I hesitate to write this. It’s such a sensitive and fueled topic. But I’ve always been open about our journey on the autism spectrum. To censor that now would make me feel I were lying by omission.Nothing written here is intended to make any comment on what happened at Sandy Hook, nor on anyone involved. This post is about OUR son, and how he has reacted to what he’s heard.
I have a habit of turning on the Today Show every morning while getting the herd fed, and well, herded out the door to school. I like to hear what’s going on in the world, get the news updates, and check out our weather before rolling on with the day. If you watch the Today Show at all, you know they lead with the news (the serious news). Normally, this does not present a problem. My kids, at 13, 12, and almost 10, are pretty well versed in current events. This morning, they were talking about the interview with Adam Lanza’s father, reporting how he had said he felt the Asperger’s diagnosis his son had may have “masked potential schizophrenia.” (credit Scott Stump, Today contributor, and Andrew Soloman, who interviewed Mr. Peter Lanza) Almost immediately, Little Man – who is very aware of his autism diagnosis – asked me what schizophrenia is. I didn’t have a good answer for him. I’ve never researched it, never had a real definition, never dealt with it nor known anyone who has dealt with schizophrenia. I told him we would look it up after school and talk about it.
I think I know where his brain is going, and it has had me somewhat paranoid all day. I am afraid he’s thinking he either is or will be schizophrenic. That’s where he goes with things. And he’s had a couple of significant rages in the past four days. He has never, ever hurt anyone, nor any of our pets, while in a rage. Friday, he tore up some Lego direction books, a couple magazines, and broke a bunch of pencils, then threw them all over the family room. Saturday, he tore up more Lego books, and had started to strip his bed when I stopped him. It bothers him when he’s had an episode. He is so apologetic and tearful afterwards. He can’t verbalize his emotions, but must let them out. But he worries about it, constantly.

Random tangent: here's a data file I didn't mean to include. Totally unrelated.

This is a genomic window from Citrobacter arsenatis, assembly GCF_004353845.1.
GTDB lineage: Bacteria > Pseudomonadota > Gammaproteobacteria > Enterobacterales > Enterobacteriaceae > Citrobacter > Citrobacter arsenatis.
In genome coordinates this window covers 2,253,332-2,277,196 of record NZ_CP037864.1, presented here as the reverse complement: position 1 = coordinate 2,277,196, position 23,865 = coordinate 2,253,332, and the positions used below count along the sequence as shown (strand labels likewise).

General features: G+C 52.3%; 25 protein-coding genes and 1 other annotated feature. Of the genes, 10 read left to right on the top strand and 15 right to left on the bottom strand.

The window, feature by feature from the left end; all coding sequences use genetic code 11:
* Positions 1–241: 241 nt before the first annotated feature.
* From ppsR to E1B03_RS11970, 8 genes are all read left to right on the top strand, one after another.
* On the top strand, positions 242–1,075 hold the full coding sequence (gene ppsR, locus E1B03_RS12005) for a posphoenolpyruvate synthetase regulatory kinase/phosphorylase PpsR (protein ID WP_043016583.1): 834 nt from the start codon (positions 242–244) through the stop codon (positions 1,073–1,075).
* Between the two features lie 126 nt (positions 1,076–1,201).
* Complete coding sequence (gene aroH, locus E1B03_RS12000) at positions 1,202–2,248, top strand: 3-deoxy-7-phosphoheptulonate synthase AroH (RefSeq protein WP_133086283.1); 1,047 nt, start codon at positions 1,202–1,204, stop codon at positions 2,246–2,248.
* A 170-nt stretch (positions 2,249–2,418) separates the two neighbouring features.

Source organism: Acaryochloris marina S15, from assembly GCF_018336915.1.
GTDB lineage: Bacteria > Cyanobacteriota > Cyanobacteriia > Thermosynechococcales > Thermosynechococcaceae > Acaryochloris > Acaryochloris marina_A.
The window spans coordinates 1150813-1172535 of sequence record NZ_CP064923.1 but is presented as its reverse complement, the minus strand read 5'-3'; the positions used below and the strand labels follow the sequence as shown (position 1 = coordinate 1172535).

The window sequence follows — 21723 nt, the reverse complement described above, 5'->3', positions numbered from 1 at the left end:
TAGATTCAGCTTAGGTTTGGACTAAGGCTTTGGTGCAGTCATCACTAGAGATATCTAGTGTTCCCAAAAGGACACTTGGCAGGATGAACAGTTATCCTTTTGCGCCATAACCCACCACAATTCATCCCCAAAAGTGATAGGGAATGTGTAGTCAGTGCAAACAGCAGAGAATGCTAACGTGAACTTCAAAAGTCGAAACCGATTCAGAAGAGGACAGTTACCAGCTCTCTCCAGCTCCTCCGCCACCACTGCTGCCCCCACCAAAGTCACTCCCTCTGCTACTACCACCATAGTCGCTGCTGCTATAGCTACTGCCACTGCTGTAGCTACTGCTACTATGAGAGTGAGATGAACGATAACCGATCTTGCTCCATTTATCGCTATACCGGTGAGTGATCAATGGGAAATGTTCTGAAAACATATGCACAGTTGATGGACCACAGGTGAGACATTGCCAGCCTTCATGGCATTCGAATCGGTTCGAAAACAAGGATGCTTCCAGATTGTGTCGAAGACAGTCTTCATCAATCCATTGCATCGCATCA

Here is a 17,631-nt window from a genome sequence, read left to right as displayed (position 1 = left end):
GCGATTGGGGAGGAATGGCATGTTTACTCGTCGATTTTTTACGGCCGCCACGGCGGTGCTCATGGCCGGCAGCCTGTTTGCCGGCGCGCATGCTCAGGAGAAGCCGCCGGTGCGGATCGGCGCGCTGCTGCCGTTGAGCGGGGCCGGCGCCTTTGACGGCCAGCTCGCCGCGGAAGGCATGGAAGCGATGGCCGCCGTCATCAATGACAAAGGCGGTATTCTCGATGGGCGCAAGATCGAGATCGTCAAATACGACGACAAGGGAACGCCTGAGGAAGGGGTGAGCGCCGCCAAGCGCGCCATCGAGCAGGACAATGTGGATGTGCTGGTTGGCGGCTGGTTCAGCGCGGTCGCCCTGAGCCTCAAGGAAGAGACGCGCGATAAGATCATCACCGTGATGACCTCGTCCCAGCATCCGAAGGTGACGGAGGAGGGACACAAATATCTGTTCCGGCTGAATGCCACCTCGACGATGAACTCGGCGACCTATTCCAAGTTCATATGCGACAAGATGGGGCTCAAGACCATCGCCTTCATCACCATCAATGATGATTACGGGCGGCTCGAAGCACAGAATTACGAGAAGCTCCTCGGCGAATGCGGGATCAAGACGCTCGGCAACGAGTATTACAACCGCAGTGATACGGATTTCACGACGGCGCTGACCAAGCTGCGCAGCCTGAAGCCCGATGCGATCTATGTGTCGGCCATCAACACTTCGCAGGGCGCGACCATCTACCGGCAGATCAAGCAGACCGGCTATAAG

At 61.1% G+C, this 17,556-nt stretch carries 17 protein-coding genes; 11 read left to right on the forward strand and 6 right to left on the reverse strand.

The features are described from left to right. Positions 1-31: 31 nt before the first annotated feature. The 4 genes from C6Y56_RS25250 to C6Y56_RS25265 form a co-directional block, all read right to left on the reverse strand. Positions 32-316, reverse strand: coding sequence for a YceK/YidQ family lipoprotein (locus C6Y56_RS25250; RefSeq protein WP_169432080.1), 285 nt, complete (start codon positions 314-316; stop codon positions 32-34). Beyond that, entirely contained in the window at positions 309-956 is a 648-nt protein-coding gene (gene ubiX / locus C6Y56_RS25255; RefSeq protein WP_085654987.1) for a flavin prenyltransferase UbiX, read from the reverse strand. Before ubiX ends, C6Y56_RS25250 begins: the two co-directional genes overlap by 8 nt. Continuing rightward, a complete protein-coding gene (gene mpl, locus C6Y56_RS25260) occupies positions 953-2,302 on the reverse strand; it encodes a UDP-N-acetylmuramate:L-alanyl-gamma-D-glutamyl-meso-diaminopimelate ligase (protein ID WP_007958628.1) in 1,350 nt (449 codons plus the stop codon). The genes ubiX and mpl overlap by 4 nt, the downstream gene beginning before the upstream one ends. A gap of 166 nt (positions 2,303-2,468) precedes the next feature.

I need to be more careful about what he sees and hears. He takes it in, so deeply, and then he worries he will be the same way. We tell him that everyone with autism is as different from everyone else with autism as neuro-typical people are different from other neuro-typical people. And I reminded him that Adam Lanza likely had a LOT more going on that just having an autism spectrum disorder, although we will never know for sure. I know I will need to answer his question after school today, or he will dwell on it for days and weeks on end. I’ve been mentally prepping for this conversation since I dropped him off at school, doing my own perseverating on the topic.
And now for the NaBloPoMo topic of the day: How has blogging changed your life? Tell us one thing that is different now from before you started blogging.
This one is pretty easy. Blogging has given me friends across the country and around the world. I started blogging on a parent support site in 2005. All the people in that community had lived what we lived, to one extent or another. They all “got it.” Blogging enabled me to obtain the support, encouragement, advice, and hope I needed. I could say what I needed to say….things I couldn’t necessarily talk about with anyone who hadn’t lived the NICU, premature birth, bedrest, and everything that goes along with all of that. When I moved my blog here, my world broadened. Writing has enabled me to see inside my own mind. In the midst of that, I still get feedback, support, advice, hope, and encouragement, even when writing about the most mundane things ie a ten-mile run. I’ve learned so much about so many things. I have laughed and cried with people I have never even met face-to-face. I am reminded daily we are not alone in our journey, be that journey with autism, prematurity, parenting, writing, running, or just plain living. I’ve learned that while the world is immense, we are all just people in the end, with a commonality that is often downplayed.